In July, 14-year-old Ben Troyer of Michigan died on a farm when he became caught in a belt and pulley while operating a feed grinder. In January, seven-year-old Tanner Hlavaty died in Kansas after being run over by a tractor while helping feed cattle. A few months earlier, 12-year-old Christen Wolland was crushed to death when he fell off a combine on a South Dakota farm.
On average, 104 children die each year as a result of farm accidents in the United States. More than 22,000 are injured, a rate that is four times that for other young workers. After years of dithering, the United States Labor Department has proposed to add new jobs to its list of work that is too hazardous for children to perform on farms—the first substantive change to regulations since the 1970s.
Changes are long overdue. Agricultural workers in general—and children who toil on farms in specific—have suffered under a federally mandated double standard since the Fair Labor Standards Act was enacted in 1938.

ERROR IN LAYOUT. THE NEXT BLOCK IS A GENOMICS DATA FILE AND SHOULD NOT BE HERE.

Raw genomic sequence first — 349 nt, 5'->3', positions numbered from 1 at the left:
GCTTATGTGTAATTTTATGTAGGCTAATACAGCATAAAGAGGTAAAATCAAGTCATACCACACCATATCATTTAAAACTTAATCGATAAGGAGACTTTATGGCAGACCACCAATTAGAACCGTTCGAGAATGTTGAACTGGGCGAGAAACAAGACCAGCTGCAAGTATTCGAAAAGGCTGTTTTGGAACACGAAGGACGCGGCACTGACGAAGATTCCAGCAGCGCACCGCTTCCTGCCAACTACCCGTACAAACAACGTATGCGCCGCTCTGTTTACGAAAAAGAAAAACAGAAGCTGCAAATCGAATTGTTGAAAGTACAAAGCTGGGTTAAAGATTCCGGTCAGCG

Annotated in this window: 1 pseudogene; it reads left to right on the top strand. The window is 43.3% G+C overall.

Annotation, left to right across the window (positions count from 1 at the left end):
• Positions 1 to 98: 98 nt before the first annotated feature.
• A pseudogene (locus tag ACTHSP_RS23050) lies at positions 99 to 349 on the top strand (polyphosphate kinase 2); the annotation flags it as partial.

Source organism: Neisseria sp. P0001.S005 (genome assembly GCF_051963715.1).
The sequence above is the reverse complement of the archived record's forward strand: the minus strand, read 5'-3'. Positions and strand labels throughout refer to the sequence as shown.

Under that law, there is no minimum age for children to work on small farms, provided they have parental permission. At age 12, children are allowed to work on any farm if their parents consent. By age 14 a child no longer needs parental permission. In non-agricultural jobs, children between the ages of 14 and 15 are allowed to work a maximum of three hours on a school day and eight hours on a non-school day. There are no daily limits for farmworkers. And like adult farmworkers, children in agriculture are entitled to no overtime, even if they work more than eight hours a day or more than 40 hours a week. By age 16, it is perfectly legal for a child to mix, handle, and apply even the most toxic persicides.
And although the United States government makes much of child labor abuses in other countries, Human Rights Watch notes that our own agricultural laws are in violation with the United Nations’ “International Labor Organization Convention 182 on the Worst Forms of Child Labor.”
Given the extent of the abuses, the Labor Department’s proposals seem timid at best. The department wants to require that workers who operate tractors and other heavy machinery be at least 16 years old. (Under current law, it is illegal for a child to drive a front end loader on a construction site, but perfectly legal on a farm.) Children under 16 will also be prevented from working in tobacco fields, where they can be sickened by nicotine, and those under 18 will also be forbidden to work at grain elevators of feed lots.
These are all steps in the right direction, but by any definition, they are baby steps.